British companies are reporting energy savings of up to £100,000 ($128,000) as a result of investment in digital technologies, a study has found.
The study, from the Manufacturers Association (MAKE UK) and software company Sage, found that almost two-thirds of the companies that had adopted digital technologies were making energy savings.
Half of them reported savings of between £10,000 and £100,000 ($12,850 – $128,500) in the past 12 months, while most of the rest reported savings below £10,000 that were nevertheless still significant to their balance sheet.
Moreover, the companies reported other benefits beyond energy savings, including labour and non-labour elements such as water savings and less material wastage.
“Britain’s manufacturers have long been at the forefront of digital innovation globally and they have taken significant steps to cut carbon emissions and move towards net zero,” comments Stephen Phipson, CEO of MAKE UK, calling on the government to help to drive the process forward.
“Government needs to help them move forward faster by committing to a national rollout of the industrial digitalisation programme Made Smarter across the UK and expand its remit to include industrial decarbonisation.”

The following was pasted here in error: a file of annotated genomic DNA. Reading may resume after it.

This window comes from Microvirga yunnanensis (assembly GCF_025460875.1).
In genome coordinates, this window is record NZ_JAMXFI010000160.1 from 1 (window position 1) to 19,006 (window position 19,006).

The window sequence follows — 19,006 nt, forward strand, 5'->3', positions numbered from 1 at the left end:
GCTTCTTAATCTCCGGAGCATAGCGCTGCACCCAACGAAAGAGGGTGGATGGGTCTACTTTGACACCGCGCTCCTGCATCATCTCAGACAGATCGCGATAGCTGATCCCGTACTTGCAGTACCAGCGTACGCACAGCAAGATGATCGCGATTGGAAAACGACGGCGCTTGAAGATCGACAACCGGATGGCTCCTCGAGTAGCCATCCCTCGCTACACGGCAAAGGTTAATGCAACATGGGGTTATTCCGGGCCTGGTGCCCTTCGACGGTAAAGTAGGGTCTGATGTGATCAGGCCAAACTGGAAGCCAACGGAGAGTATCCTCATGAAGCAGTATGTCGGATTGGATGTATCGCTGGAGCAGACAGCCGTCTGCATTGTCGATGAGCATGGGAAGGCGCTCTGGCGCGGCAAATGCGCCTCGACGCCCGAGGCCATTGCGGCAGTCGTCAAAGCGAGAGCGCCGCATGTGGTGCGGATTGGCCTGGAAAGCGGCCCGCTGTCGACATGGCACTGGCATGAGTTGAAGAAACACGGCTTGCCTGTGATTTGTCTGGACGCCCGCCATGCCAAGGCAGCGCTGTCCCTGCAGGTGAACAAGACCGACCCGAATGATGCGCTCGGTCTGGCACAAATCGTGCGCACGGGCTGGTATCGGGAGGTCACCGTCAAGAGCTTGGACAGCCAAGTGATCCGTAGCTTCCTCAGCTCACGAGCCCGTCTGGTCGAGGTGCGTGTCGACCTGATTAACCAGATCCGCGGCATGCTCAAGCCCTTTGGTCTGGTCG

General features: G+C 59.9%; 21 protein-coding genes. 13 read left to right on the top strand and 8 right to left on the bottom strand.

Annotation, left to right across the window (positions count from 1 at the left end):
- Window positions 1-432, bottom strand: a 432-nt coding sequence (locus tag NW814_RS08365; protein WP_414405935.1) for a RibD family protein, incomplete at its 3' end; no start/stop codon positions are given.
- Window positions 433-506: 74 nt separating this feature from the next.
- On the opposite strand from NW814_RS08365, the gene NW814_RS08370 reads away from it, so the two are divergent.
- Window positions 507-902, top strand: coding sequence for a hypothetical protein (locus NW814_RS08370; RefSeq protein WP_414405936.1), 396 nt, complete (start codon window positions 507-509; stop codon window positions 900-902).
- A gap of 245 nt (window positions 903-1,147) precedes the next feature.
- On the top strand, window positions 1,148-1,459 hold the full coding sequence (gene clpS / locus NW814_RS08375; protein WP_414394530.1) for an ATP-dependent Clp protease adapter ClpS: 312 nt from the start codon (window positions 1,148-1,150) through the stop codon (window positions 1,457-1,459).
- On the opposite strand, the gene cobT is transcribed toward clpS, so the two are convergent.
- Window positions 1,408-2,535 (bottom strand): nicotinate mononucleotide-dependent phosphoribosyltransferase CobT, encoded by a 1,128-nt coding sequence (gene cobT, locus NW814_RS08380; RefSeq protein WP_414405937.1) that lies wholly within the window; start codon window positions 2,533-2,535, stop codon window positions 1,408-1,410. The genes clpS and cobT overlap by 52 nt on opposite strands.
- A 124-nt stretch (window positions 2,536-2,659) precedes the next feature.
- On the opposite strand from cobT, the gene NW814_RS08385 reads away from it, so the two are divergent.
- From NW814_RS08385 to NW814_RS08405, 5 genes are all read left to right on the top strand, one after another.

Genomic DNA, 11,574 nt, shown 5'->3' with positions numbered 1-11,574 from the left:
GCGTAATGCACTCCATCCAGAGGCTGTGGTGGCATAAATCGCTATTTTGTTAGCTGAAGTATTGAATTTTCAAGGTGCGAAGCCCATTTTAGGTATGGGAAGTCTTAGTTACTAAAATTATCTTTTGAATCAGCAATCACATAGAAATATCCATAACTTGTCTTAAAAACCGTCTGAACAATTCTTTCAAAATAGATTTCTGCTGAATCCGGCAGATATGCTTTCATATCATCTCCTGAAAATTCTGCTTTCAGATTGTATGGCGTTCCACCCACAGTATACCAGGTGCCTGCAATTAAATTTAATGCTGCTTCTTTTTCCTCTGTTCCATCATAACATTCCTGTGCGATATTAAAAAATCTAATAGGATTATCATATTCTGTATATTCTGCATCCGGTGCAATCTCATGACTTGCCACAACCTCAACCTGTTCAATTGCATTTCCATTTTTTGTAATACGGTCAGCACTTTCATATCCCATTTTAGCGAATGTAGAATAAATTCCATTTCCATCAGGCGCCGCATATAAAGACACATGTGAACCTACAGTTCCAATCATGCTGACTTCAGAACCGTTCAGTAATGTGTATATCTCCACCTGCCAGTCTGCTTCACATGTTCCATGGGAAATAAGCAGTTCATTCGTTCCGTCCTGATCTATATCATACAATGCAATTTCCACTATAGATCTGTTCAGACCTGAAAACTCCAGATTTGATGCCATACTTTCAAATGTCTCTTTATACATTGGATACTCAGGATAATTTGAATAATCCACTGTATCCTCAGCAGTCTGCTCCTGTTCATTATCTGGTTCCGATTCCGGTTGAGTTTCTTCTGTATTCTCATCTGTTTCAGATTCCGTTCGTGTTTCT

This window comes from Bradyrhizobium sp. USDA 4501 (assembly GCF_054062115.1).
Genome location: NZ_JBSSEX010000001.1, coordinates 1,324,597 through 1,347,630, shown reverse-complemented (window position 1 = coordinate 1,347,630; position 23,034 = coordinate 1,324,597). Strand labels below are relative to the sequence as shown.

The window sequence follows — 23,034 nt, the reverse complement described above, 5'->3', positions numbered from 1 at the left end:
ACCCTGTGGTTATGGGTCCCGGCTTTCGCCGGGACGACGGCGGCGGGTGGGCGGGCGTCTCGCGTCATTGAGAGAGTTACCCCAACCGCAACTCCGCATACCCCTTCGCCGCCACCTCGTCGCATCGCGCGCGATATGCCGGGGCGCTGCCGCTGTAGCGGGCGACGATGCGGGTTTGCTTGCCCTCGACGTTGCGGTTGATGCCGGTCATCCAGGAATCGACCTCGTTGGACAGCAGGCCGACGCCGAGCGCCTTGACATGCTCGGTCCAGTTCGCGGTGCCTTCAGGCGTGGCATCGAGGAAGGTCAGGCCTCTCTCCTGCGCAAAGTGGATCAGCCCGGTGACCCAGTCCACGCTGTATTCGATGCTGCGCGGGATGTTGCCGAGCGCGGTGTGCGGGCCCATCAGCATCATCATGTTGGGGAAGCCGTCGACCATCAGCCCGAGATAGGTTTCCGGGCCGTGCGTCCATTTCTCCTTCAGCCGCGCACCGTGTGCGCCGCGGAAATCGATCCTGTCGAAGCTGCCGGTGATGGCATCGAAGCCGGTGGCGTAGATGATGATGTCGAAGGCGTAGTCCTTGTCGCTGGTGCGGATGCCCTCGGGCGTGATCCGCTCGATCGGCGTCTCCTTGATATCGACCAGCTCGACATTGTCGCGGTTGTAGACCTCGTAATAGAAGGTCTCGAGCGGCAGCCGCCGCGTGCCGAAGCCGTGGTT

Made Smarter was formed as a public-private platform to connect manufacturers to digital tools and skills to advance their business operations.
While the traditional wisdom is that electrification is the key to decarbonising industry and manufacturing, the study shows that digitalisation is also a significant contributor.
Almost half of companies surveyed said that digitalisation has been their firm’s top driver of productivity improvements, with production processes streamlined and tightened up.
Multiple digital technologies are being deployed. In particular, manufacturers are using new data analytics tools, new data capturing tools and supply chain management tools to decarbonise.
Data analysis has also proved popular with manufacturers to help them drive energy efficiency and decarbonise their businesses with over a third of companies surveyed highlighting this as being helpful to their business.
The survey found that almost half of the manufacturers have implemented or are planning to implement plans to increase their energy efficiency, with just 16% having no plans.
Nevertheless, barriers to digitalisation remain, the survey found. These include the upfront investment costs and skills shortages.
Among the other recommendations is the introduction of a ‘Help to grow green’ scheme, with existing funds reshaped to become more accessible and including smaller funding levels, for example for energy audits and submetering.